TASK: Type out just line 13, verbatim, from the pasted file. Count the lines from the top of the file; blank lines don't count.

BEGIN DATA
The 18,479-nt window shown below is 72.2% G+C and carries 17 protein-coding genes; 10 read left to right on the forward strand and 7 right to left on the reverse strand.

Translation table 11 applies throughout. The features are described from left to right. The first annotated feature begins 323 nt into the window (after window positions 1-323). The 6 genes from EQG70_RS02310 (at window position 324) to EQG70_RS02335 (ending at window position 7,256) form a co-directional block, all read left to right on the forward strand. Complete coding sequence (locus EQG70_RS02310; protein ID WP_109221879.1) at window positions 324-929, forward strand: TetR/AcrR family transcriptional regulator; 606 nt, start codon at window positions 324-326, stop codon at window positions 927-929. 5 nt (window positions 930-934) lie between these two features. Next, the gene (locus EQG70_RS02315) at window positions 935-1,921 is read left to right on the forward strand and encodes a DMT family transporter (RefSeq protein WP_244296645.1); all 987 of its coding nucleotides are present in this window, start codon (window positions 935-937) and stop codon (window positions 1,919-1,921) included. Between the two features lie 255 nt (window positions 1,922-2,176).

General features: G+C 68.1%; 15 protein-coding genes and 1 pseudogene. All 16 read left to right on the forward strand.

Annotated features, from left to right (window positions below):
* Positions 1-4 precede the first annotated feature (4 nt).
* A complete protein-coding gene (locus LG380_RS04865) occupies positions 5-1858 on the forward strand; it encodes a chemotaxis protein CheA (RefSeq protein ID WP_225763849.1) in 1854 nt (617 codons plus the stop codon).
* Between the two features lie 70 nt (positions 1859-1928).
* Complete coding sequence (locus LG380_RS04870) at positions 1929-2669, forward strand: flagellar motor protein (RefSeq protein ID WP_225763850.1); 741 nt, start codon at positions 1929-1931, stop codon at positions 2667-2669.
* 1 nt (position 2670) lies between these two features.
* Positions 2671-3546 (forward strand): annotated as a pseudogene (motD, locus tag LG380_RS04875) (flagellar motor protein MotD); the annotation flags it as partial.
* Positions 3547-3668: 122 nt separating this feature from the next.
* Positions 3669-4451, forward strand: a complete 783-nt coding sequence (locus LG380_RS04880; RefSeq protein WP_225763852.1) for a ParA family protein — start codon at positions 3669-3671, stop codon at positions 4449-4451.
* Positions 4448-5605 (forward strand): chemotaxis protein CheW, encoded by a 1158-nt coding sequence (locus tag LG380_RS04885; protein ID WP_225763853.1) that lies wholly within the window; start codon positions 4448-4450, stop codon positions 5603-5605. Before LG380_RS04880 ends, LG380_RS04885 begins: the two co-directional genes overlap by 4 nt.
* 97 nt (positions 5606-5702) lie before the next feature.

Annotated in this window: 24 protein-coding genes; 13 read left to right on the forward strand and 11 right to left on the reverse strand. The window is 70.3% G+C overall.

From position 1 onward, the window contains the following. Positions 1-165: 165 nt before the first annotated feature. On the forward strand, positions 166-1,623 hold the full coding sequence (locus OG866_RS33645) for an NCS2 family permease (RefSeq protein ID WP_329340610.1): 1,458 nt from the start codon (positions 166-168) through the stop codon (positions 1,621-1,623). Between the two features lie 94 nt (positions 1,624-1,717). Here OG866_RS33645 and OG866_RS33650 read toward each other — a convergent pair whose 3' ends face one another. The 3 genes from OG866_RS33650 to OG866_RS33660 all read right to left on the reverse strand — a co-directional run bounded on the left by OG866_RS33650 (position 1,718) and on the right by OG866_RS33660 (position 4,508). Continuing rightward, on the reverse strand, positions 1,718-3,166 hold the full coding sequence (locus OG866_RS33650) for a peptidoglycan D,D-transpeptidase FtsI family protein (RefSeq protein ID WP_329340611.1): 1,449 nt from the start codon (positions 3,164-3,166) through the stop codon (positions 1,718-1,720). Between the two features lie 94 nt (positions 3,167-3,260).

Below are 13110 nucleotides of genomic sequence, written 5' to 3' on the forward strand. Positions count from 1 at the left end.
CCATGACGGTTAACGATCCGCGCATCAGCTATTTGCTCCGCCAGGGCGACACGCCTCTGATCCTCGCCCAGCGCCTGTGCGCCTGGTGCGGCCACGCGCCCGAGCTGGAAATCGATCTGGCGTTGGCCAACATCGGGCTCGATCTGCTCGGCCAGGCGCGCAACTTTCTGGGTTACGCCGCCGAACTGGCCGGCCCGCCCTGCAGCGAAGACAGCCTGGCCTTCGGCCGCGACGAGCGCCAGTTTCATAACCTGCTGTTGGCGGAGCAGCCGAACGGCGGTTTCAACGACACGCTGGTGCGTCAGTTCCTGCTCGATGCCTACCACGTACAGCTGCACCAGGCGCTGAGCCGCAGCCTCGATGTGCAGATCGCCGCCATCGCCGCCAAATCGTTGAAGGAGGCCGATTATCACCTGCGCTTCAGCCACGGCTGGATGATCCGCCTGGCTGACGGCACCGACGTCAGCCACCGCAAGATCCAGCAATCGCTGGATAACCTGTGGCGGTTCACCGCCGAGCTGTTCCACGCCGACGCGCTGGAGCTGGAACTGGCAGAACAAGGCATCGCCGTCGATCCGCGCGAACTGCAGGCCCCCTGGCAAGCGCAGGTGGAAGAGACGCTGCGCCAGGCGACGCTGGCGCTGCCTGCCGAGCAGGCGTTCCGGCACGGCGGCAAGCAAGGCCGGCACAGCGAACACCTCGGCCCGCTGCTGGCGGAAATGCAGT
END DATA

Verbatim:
* Positions 4448-5605 (forward strand): chemotaxis protein CheW, encoded by a 1158-nt coding sequence (locus tag LG380_RS04885; protein ID WP_225763853.1) that lies wholly within the window; start codon positions 4448-4450, stop codon positions 5603-5605. Before LG380_RS04880 ends, LG380_RS04885 begins: the two co-directional genes overlap by 4 nt.